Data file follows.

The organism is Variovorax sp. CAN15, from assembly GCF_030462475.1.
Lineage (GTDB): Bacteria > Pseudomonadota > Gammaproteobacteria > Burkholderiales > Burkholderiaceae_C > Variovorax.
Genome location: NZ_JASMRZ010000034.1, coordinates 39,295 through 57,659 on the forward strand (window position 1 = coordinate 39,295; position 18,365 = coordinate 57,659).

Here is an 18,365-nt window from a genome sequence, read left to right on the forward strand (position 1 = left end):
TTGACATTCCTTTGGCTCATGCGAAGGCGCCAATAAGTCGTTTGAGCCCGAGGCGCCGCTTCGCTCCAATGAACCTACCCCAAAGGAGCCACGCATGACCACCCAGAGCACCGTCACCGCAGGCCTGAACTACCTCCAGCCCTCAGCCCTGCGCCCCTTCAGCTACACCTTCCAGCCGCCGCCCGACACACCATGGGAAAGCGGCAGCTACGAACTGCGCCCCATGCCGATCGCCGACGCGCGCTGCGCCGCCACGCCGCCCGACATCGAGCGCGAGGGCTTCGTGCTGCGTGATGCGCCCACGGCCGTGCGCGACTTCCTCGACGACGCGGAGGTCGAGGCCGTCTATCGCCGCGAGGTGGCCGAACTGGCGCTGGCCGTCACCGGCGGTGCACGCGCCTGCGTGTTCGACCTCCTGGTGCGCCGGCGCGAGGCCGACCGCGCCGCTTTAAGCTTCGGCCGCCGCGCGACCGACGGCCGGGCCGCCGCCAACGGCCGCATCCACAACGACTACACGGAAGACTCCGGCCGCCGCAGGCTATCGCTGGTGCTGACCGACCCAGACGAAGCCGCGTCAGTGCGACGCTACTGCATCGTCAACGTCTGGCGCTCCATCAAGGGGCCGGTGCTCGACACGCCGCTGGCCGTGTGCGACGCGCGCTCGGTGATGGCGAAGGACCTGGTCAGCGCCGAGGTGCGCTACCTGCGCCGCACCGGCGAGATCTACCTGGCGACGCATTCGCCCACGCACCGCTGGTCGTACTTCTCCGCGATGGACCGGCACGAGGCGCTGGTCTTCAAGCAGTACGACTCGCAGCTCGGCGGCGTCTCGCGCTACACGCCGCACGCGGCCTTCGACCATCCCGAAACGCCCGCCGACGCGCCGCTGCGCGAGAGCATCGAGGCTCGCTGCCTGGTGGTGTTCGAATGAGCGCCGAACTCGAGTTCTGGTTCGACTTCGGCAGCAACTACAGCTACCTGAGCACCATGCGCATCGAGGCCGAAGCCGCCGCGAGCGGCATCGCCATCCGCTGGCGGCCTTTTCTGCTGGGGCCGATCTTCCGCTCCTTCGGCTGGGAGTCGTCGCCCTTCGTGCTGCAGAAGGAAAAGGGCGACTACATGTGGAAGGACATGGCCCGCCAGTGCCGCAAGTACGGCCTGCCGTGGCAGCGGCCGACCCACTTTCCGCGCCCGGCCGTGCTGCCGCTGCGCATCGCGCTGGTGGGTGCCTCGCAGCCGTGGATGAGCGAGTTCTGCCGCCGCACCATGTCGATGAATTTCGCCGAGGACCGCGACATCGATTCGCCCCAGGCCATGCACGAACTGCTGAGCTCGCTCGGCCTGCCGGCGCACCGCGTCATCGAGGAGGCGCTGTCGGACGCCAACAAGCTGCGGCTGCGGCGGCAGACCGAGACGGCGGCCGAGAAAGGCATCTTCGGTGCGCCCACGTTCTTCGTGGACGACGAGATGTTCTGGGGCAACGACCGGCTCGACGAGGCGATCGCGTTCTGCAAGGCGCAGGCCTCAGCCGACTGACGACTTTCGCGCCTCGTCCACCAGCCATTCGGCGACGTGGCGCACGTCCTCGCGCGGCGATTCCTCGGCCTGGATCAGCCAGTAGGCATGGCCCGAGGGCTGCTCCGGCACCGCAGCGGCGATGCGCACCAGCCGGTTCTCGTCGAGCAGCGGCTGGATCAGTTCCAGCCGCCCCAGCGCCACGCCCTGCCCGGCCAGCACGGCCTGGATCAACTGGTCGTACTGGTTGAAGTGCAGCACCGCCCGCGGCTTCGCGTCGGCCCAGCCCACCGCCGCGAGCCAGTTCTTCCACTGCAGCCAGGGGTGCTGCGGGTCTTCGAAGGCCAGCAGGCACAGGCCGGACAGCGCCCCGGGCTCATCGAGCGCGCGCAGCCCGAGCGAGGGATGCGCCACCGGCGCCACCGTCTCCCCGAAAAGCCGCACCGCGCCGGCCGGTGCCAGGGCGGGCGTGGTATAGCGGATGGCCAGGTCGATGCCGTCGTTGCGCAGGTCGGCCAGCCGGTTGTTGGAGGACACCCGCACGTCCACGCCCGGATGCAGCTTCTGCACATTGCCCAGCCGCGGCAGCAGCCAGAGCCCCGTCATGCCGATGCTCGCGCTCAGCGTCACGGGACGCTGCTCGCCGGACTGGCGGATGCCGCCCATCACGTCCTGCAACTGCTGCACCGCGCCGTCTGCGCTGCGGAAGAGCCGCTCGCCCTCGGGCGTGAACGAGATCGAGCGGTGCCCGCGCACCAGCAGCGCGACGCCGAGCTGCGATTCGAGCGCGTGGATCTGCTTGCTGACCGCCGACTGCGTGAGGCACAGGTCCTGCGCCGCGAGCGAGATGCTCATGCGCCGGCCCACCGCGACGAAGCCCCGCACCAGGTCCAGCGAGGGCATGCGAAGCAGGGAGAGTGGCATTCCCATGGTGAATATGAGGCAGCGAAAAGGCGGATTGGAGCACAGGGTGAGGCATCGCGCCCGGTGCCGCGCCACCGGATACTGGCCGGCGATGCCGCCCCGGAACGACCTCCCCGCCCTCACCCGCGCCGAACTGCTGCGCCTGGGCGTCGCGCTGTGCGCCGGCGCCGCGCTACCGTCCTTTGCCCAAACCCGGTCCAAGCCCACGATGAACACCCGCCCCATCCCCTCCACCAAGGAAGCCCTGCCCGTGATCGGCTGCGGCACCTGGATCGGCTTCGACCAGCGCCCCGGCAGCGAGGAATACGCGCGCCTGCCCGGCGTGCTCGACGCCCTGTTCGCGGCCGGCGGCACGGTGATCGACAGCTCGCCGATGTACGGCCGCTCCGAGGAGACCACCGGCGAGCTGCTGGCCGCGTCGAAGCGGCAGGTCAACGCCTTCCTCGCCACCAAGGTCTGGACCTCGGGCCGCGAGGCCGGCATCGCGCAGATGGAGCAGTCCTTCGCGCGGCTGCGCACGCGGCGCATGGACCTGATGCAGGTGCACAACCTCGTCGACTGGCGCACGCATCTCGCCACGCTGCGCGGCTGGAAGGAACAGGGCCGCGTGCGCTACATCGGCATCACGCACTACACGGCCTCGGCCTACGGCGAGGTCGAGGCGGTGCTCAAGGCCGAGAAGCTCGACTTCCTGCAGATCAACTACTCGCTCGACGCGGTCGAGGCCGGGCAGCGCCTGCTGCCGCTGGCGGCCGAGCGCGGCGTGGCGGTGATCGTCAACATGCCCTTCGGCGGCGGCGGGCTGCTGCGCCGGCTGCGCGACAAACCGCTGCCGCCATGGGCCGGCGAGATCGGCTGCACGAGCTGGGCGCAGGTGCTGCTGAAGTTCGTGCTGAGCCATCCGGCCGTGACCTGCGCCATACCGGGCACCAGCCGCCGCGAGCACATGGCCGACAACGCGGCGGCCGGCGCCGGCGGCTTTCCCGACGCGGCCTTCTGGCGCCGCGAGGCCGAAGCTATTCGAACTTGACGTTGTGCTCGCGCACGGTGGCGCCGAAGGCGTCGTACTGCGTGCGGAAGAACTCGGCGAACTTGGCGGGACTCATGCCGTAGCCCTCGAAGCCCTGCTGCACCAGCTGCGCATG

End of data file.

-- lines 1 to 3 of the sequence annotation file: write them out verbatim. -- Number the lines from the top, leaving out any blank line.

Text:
The organism is Variovorax sp. CAN15, from assembly GCF_030462475.1.
Lineage (GTDB): Bacteria > Pseudomonadota > Gammaproteobacteria > Burkholderiales > Burkholderiaceae_C > Variovorax.
Genome location: NZ_JASMRZ010000034.1, coordinates 39,295 through 57,659 on the forward strand (window position 1 = coordinate 39,295; position 18,365 = coordinate 57,659).